Torrid, emotionally enlightening and voraciously realistic, “Blue Valentine” thrives on life and creates an in-depth and profoundly enveloping portrait of a young, contemporary couple portrayed by the enigmatic Ryan Gosling and the always unraveling and talented Michelle Williams.
Much attention was given to the film after initially receiving an NC-17 rating from the MPAA, a foreboding mark quickly sanitized after the appeals board graced the film with a rightful R rating. And while the film was successful considering its $1 million budget and almost $10 million box office tally, the stigma of the NC-17 seemed to stick through its theatrical run, with word of mouth gabbing of an intensely accurate but hopelessly disheartening film. And while that may be true, to discredit it as such would be a profound slight to the films aspirations of portraying love as it truly is; wonderful, encroaching and fleeting.
The story flashes back and forth in the relationship of Dean and Cindy, charting the emotionally fulfilling highs and stomach churning lows. We see them first as they are in the present: married, parents and uninvolved in each other’s lives. There is still a bit of tenderness between the two but any semblance of a functioning, worthwhile relationship has long since disappeared. Cindy is over worked both at home and at work. Any chance she has to rest and enjoy herself is continuously interrupted by either the immature Dean or their daughter Frankie.
When their dog disappears the couple decides to bring their daughter to Cindy’s dad’s house, where she stays for the evening. Dean and Cindy, after discovering the dog dead in their backyard, decide it is time to get out of their house and take a trip to a seedy, sex motel where they rent the Future Room. It is here, in this cheesy, metallic room, that the duo spends the evening getting drunk and questioning the status and impact of their marriage.
Almost ten years earlier, Dean is an artist and a talented singer, but unable to find a way to put any of his skills to use, settles as a mover. In a tender scene, in which he helps an elderly gentleman move his belongings from the man’s house and into a nursing facility, Dean goes out of his way to set everything up perfectly, making sure the old man’s life is comfortable and as close to his memory of home as it could possibly be.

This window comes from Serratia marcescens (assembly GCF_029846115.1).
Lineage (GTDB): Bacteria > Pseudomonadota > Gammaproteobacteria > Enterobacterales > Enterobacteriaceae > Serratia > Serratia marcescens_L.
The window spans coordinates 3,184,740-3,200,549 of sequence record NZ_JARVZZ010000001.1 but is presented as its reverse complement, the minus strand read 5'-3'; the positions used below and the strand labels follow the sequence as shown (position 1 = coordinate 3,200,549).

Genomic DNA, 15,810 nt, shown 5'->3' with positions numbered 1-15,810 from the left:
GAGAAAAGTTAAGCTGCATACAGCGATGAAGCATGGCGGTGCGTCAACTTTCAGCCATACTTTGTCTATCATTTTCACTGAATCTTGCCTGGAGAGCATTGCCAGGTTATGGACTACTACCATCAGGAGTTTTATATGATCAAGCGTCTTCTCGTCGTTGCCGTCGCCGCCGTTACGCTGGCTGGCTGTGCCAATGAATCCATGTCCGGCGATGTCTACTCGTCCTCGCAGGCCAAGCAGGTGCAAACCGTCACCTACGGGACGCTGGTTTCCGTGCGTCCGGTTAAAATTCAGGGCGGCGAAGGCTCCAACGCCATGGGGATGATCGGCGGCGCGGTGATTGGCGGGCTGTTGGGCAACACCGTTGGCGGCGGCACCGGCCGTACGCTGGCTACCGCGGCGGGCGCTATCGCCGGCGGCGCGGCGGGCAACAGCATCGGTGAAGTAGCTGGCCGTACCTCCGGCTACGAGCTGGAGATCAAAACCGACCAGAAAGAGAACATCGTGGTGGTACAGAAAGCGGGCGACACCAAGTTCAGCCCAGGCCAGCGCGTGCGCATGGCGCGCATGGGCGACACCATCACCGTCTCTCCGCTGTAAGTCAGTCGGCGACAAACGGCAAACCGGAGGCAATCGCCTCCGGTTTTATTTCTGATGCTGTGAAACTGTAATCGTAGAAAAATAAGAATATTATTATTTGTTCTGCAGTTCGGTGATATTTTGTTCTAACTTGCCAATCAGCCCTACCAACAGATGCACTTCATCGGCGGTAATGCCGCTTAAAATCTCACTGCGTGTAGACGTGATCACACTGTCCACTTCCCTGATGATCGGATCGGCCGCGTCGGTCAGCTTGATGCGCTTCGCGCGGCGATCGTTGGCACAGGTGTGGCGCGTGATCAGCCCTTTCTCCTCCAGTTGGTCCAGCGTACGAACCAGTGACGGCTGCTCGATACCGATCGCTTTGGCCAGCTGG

Ryan Gosling is seamless in his portrayal of Dean, never once letting on that he is a part of anything but this man’s life. He is charming and funny and stupid and everything anybody is, but he believes in himself and in Dean and that makes him all the more powerful and stirring.
Cindy, meanwhile, goes to college where she studies medicine. She is quiet and a bit shy and terrified of ending up in a loveless, stale marriage like that of her parents, and seems to go out of her way to avoid any semblance of normal, practical relationships. Michelle Williams’ take on Cindy is a very refined form of minimalism, only exploding and getting loud when she has to but never the less constantly remaining in a state of character driven action.
Her performance is not as flashy as Gosling’s but she hits such an emotional and realistic nerve that is practically impossible not to imagine this girl walking down the street, falling in and out of love and living her life just as it is portrayed on screen. She accomplishes more with a glance and the way she caries herself than most do with a writhing, week-long soliloquy.
They meet cute at the nursing home, where Cindy visits her grandma and where Dean unloads the old man’s life. They flirt, successfully, but nothing ever comes of it. They meet again on a bus and spend the rest of the evening wandering streets, talking, playing music and dancing. If there was ever a point in their relationship where they fell in love, this was it.
As we bounce from the couple’s crumbling marriage in the present to their heartwarming beginnings, we begin to question the validity and longevity of love, drawing parallels from our own experiences and juxtaposing them against Dean and Cindy’s. They fight and they make up, they keep secrets and let each other down, they don’t listen when they should and they talk when they should listen, all cementing in the notion, from an artistically successful and a more realistically challenging and harrowing standpoint, that this could be the very definition of modern love.
And while you watch these two fall in love, it is sad to know their future together is doomed. You care about them because they have been portrayed in a magnificently destitute and soulful light. You want them to able to overcome the griping and outright hate that comes with marriage, but you know they never can.
There is not a single aspect of the film that does not keep up with the emotionally trying story and the lead actor’s performances. Director Derek Cianfrance has created an unbelievably trying world and not a single factor of its creation falters under his direction. The cinematography is poetic and revealing, allowing us into the lives of Dean and Cindy, and showcasing the beauty and tragedy that lies in each of them. The lighting and set design have almost a blue pallet to them, further sinking in the hopefully somber tone.
If there has ever been a film that shows the true colors and nature of love, this is it. It isn’t always pretty and happy, and even when it is everything can turn for the worst as easy as it did for the better. Ryan Gosling, Michelle Williams and writer/director Derek Cianfrance have created an experience so unique and so similar to life that it is not only easy to fall in love with the film, it makes you question whether or not your so-called fulfilling experiences before it could truly be defined as love.